Ethical Theory

Subject 672-335 (2009)

Note: This is an archived Handbook entry from 2009. Search for this in the current handbook

Credit Points: 12.50
Level: 3 (Undergraduate)
Dates & Locations:

This subject is not offered in 2009.

Time Commitment: Contact Hours: Thirty two contact hours per semester: two 1-hour lectures per week for the first 11 weeks and a 1-hour tutorial per week beginning the third week of semester
Total Time Commitment: Total of 8.5 hours per week.
Prerequisites: At least one first-year single-semester philosophy subject, or permission from the Head of School or subject coordinator.
Corequisites: None
Recommended Background Knowledge: None
Non Allowed Subjects: None
Core Participation Requirements:

For the purposes of considering request for Reasonable Adjustments under the Disability Standards for Education (Cwth 2005), and Student Support and Engagement Policy, academic requirements for this subject are articulated in the Subject Overview, Learning Outcomes, Assessment and Generic Skills sections of this entry.

It is University policy to take all reasonable steps to minimise the impact of disability upon academic study, and reasonable adjustments will be made to enhance a student's participation in the University's programs. Students who feel their disability may impact on meeting the requirements of this subject are encouraged to discuss this matter with a Faculty Student Adviser and Student Equity and Disability Support:


Assoc Prof Christopher Cordner

Subject Overview: This subject involves the discussion of some recent philosophical explorations of the nature and ground of moral thinking. On completion of the subject students should be able to think critically about, and to evaluate, the philosophical cogency of those explorations, and have acquired a background for their own further philosophical reflection on the nature and ground of morality.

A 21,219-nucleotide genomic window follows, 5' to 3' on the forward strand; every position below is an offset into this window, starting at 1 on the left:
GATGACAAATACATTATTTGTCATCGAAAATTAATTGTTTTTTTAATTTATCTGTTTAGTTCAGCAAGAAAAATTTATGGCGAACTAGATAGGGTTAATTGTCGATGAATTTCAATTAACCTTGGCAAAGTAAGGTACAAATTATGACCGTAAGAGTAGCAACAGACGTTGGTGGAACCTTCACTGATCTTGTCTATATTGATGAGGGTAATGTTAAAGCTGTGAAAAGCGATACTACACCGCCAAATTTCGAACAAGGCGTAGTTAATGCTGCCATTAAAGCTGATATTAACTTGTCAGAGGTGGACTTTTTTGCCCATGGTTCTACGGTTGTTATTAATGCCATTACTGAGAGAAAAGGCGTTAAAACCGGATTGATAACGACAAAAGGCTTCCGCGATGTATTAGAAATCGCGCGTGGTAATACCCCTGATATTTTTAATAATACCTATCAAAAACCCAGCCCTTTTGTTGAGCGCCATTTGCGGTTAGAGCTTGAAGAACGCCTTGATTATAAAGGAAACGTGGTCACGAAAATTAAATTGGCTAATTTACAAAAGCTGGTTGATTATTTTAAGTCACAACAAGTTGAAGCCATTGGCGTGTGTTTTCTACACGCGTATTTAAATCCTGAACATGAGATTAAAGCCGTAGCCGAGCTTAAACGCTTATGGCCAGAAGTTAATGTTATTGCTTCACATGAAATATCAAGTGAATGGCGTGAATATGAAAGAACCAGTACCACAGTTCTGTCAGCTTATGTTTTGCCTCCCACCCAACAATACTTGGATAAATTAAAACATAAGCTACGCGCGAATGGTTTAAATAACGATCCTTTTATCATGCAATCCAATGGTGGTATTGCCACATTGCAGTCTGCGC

Objectives: Students who successfully complete this subject will
  • have developed an understanding of some important recent views on the nature and grounds of morality;
  • be able to think critically about, and to evaluate, the philosophical cogency of those views;
  • have acquired a background for their own further philosophical reflection on morality;
  • have developed a deeper sense of what is at issue in the ethical problems explored;
  • have developed a sense of where the limits of philosophical argument in relation to such problems lie.
Assessment: A written assignment of 2000 words 50% (due mid-semester), a 2-hour closed-book written examination 47% (held at the end of semester) and tutorial participation 3%.
Prescribed Texts:
Breadth Options:

This subject potentially can be taken as a breadth subject component for the following courses:

You should visit learn more about breadth subjects and read the breadth requirements for your degree, and should discuss your choice with your student adviser, before deciding on your subjects.

Fees Information: Subject EFTSL, Level, Discipline & Census Date
Generic Skills:
  • develop skills in critical thinking and analysis;
  • have improved their ability to think in theoretical terms;
  • develop skills in written communication.
Notes: Previously available as Basic Issues in Moral Theory. Students who have completed Basic Issues in Moral Theory are not eligible to enrol in this subject.
Related Majors/Minors/Specialisations: Philosophy

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